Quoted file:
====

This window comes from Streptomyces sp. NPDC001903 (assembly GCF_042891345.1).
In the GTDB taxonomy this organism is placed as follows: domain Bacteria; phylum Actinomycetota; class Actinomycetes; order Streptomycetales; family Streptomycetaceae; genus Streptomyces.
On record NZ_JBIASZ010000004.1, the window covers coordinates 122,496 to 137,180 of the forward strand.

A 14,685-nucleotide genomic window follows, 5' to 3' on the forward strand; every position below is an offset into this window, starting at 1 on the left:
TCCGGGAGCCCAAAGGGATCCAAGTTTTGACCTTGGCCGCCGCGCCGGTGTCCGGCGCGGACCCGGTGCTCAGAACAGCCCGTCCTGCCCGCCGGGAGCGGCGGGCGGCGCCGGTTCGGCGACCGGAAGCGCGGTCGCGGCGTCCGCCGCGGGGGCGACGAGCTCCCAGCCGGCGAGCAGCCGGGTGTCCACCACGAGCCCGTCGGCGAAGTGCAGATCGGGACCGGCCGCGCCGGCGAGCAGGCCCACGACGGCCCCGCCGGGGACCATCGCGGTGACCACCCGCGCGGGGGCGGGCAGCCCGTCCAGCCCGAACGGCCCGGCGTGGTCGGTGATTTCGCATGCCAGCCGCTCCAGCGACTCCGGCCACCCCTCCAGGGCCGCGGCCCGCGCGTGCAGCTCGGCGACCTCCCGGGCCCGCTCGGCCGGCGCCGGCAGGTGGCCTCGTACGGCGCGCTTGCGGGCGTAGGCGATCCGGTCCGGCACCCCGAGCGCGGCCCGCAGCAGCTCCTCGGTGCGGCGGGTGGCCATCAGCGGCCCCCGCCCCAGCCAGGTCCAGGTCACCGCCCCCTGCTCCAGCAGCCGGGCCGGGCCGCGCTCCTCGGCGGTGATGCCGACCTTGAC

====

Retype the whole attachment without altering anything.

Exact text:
This window comes from Streptomyces sp. NPDC001903 (assembly GCF_042891345.1).
In the GTDB taxonomy this organism is placed as follows: domain Bacteria; phylum Actinomycetota; class Actinomycetes; order Streptomycetales; family Streptomycetaceae; genus Streptomyces.
On record NZ_JBIASZ010000004.1, the window covers coordinates 122,496 to 137,180 of the forward strand.

A 14,685-nucleotide genomic window follows, 5' to 3' on the forward strand; every position below is an offset into this window, starting at 1 on the left:
TCCGGGAGCCCAAAGGGATCCAAGTTTTGACCTTGGCCGCCGCGCCGGTGTCCGGCGCGGACCCGGTGCTCAGAACAGCCCGTCCTGCCCGCCGGGAGCGGCGGGCGGCGCCGGTTCGGCGACCGGAAGCGCGGTCGCGGCGTCCGCCGCGGGGGCGACGAGCTCCCAGCCGGCGAGCAGCCGGGTGTCCACCACGAGCCCGTCGGCGAAGTGCAGATCGGGACCGGCCGCGCCGGCGAGCAGGCCCACGACGGCCCCGCCGGGGACCATCGCGGTGACCACCCGCGCGGGGGCGGGCAGCCCGTCCAGCCCGAACGGCCCGGCGTGGTCGGTGATTTCGCATGCCAGCCGCTCCAGCGACTCCGGCCACCCCTCCAGGGCCGCGGCCCGCGCGTGCAGCTCGGCGACCTCCCGGGCCCGCTCGGCCGGCGCCGGCAGGTGGCCTCGTACGGCGCGCTTGCGGGCGTAGGCGATCCGGTCCGGCACCCCGAGCGCGGCCCGCAGCAGCTCCTCGGTGCGGCGGGTGGCCATCAGCGGCCCCCGCCCCAGCCAGGTCCAGGTCACCGCCCCCTGCTCCAGCAGCCGGGCCGGGCCGCGCTCCTCGGCGGTGATGCCGACCTTGAC